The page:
Teague (right) attended college in my small hometown.

Back from the Berklee Gracenotes journey to Santa Fe for week or so, we’ve had some time to reflect on our experiences there. One, among many, values reinforced through our work there is the cultivation of community, with clear reminders that the distance that separates humans in this country (and beyond) is much less than the miles of physical space.  In this modern world, it is easier than ever to collaborate with those all over the world to build positive energy and put it to a meaningful result.

We flew thousands of miles and traveled many hours, simply to end up with the serendipitous opportunity to work with a crew including a recent college graduate who attended school in my small hometown outside of Boston.

We worked on the home and reminisced about all the townie activities and hang spots back home. The Berklee crew all learned valuable lessons in home building along the way and made some real progress to further Habitat’s mission of affordable housing and community building.  Through the experience, the world shrunk down, common ground built upon. We broke bread with the future homeowners and met them at a personal level, putting shape to their future homes, side-by-side.  We worked on two homes, but these stood surrounded by numerous other projects, some curated by Habitat, and some not, letting you see how your work integrates into the greater community of Santa Fe. And of course, throughout the trip we were able to see all the city and natural spaces had to offer, gaining a better sense of the community we were helping to enhance.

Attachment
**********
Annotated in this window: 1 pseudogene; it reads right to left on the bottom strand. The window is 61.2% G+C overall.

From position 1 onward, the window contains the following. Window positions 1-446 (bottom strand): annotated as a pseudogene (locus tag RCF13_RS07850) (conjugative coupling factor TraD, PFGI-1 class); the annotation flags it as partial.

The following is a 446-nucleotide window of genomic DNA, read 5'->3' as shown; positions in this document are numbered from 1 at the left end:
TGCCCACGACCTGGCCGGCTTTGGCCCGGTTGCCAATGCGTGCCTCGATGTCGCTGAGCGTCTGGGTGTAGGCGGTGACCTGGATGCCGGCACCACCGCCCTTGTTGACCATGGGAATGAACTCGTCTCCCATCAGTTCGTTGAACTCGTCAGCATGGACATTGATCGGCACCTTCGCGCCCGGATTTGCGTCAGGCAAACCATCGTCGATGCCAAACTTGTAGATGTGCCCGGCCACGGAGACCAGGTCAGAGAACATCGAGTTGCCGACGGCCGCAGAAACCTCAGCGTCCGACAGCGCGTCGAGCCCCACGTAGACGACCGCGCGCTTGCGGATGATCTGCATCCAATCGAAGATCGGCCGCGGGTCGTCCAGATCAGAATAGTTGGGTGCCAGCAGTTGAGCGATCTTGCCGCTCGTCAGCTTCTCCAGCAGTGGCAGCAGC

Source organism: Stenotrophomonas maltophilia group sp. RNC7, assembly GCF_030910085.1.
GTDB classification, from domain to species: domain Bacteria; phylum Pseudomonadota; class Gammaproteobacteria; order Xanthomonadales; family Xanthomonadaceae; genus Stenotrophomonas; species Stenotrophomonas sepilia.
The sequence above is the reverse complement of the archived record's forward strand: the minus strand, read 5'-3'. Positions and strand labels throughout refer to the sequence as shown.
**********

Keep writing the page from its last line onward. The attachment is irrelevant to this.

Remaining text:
The vastness of New Mexico and the endless stretches of mountains and little settled land seemed overwhelming and expansive at first, but by the end of the trip, I found it gaining a sense of familiarity. Meeting all the people we met and experiencing the art and culture of a place really serves to foster a sense of oneness with the world. I look forward to seeing the site again some day.

Nathan Goldstein
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